John Patrick Kenneally
|File:John Kenneally VC.jpg|
|Birth name||Leslie Jackson|
|Born||Balsall Heath, Birmingham, England, UK|
|Died||Edgware, Middlesex, England, UK|
|Years of service||1939-48|
|Unit||Honourable Artillery Company
1st Guards Parachute Battalion
|Battles/wars||World War II
1948 Palestine war
John Patrick Kenneally (né Leslie Jackson) VC (15 March 1921 – 27 September 2000) was an English recipient of the Victoria Cross, the highest and most prestigious award for gallantry in the face of the enemy that can be awarded to British and Commonwealth forces.
John Patrick Kenneally was born as Leslie Jackson at 104 Alexandra Road, Balsall Heath, Birmingham. His mother was Gertrude Nowell Robinson, the 18-year-old daughter of a Blackpool pharmacist who had been sent to live with relatives in order to conceal her son's illegitimate birth. She changed her surname to Jackson, and had her son christened Leslie. His father was a wealthy Mancunian Jewish textile manufacturer, Neville Blond, who would later become chairman of the English Stage Company and marry Elaine Marks, the Marks & Spencer heiress.
Jackson joined the Honourable Artillery Company on his 18th birthday. He was assigned to an anti-aircraft battery and overstayed a period of leave. He was sentenced to a period of detention at Wellington Barracks, run by the Irish Guards. He was impressed by their high standards and applied for a transfer but was rejected. Jackson deserted and joined a group of itinerant Irish labourers, eventually making his way to Glasgow. When one of them returned to Ireland he obtained his identity card and used it to enlist in the Irish Guards.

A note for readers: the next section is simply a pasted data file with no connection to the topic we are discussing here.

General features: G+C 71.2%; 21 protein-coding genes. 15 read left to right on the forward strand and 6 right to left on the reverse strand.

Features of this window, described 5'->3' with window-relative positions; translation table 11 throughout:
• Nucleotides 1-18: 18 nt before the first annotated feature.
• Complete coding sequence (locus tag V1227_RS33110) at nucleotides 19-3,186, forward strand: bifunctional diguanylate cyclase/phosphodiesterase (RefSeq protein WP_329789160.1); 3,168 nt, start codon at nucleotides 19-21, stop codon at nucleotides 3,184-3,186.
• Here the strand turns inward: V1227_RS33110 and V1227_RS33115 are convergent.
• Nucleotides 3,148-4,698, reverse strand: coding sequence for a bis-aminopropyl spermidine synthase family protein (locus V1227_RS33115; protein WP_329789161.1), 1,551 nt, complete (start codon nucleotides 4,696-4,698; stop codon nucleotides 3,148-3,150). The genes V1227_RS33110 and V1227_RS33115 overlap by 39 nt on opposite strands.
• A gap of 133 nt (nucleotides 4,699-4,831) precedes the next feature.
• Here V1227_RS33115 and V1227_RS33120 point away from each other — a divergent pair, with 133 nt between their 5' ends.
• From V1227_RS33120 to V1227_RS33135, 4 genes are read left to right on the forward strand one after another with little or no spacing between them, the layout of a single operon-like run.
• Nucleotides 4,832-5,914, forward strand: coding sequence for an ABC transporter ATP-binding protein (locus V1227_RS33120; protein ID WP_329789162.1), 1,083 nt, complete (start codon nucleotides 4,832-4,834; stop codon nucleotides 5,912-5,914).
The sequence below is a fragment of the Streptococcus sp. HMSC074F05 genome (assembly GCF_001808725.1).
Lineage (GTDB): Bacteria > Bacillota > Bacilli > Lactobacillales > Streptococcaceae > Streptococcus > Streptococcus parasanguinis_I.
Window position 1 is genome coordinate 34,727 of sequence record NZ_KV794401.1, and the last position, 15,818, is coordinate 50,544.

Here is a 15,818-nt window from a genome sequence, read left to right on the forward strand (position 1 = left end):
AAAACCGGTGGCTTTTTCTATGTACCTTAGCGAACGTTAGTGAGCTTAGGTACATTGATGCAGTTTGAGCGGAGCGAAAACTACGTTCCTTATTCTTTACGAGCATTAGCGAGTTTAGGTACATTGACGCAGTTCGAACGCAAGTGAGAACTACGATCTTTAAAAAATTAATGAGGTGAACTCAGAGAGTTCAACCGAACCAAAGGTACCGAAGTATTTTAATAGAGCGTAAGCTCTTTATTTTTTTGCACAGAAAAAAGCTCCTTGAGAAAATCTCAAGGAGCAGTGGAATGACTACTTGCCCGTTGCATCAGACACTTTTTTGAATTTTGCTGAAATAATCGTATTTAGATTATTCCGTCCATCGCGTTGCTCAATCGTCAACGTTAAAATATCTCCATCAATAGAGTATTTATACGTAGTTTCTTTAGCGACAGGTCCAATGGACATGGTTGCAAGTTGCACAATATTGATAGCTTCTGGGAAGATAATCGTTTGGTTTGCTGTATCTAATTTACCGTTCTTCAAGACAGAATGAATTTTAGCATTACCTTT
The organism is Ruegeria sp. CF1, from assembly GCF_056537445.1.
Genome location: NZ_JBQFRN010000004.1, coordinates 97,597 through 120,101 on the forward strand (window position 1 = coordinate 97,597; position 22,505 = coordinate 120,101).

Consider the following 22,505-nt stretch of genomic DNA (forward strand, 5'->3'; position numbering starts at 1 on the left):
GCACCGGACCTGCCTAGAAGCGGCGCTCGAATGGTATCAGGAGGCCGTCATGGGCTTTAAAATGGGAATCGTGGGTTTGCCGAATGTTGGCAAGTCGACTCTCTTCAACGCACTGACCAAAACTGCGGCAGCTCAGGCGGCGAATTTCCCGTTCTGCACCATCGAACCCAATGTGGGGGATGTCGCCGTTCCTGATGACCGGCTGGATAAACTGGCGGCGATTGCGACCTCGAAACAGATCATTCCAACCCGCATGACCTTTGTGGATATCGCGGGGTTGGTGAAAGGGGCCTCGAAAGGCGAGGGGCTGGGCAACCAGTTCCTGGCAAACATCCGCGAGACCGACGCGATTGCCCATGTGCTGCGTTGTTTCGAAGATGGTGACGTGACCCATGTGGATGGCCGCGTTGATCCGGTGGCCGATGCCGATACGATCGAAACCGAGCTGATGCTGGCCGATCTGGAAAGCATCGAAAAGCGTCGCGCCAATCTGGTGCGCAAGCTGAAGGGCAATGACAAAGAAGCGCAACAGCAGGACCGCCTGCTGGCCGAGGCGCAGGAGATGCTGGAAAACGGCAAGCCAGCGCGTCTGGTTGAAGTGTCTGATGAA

On 28 April 1943 at Djebel Bou Azoukaz, Tunisia, Lance-Corporal Kenneally charged alone down the bare forward slope straight into the main body of the enemy about to make an attack, firing his Bren gun from the hip; the enemy were so surprised that they broke up in disorder. The lance-corporal repeated his exploit on 30 April when, accompanied by a sergeant, he charged the enemy forming up for assault, inflicting many casualties. Even when wounded he refused to give up, but hopped from one fire position to another, carrying his gun in one hand and supporting himself on a comrade with the other.
"When I think of these days I think also of other episodes and personalities. I do not forget Lieutenant-Commander Esmonde V.C., D.S.O., Lance-Corporal Kenneally, V.C., Captain Fegen V.C., and other Irish heroes that I could easily recite, and all bitterness by Britain for the Irish race dies in my heart. I can only pray that in years which I shall not see, the shame will be forgotten and the glories will endure, and that the peoples of the British Isles and of the British Commonwealth of Nations will walk together in mutual comprehension and forgiveness."
Kenneally finished his military career in the newly formed 1st Guards Parachute Battalion and later bought himself out of the army in July 1948 to be with his wife and children.
Kenneally went in to the motor trade after the army and remained in it for the rest of his working life. He briefly appeared in the news again in 2000 when he published his autobiography and wrote to the Daily Telegraph rebuking Peter Mandelson for calling the Irish Guards “chinless wonders”.
His Victoria Cross is displayed at The Guards Regimental Headquarters (Irish Guards RHQ) in Wellington Barracks, London, England.
- Kenneally, VC by John Patrick Kenneally, Kenwood: November 1991, ISBN 978-0-9518237-0-5
- The Forgotten Hero of Balsall Heath (Chris Sutton) in The Balsall Heathan No. 276, June 2008, St. Paul's Community Trust
- Monuments to Courage (David Harvey, 1999)
- The Register of the Victoria Cross (This England, 1997)
- "John Kenneally VC". The Daily Telegraph. London. 28 September 2000.<templatestyles src="Module:Citation/CS1/styles.css"></templatestyles>
- Condell, Diana (7 November 2000). "John Kenneally VC". The Guardian. London.<templatestyles src="Module:Citation/CS1/styles.css"></templatestyles>
- The London Gazette: . 13 August 1943. Retrieved 21 June 2015.
- Churchill's Speech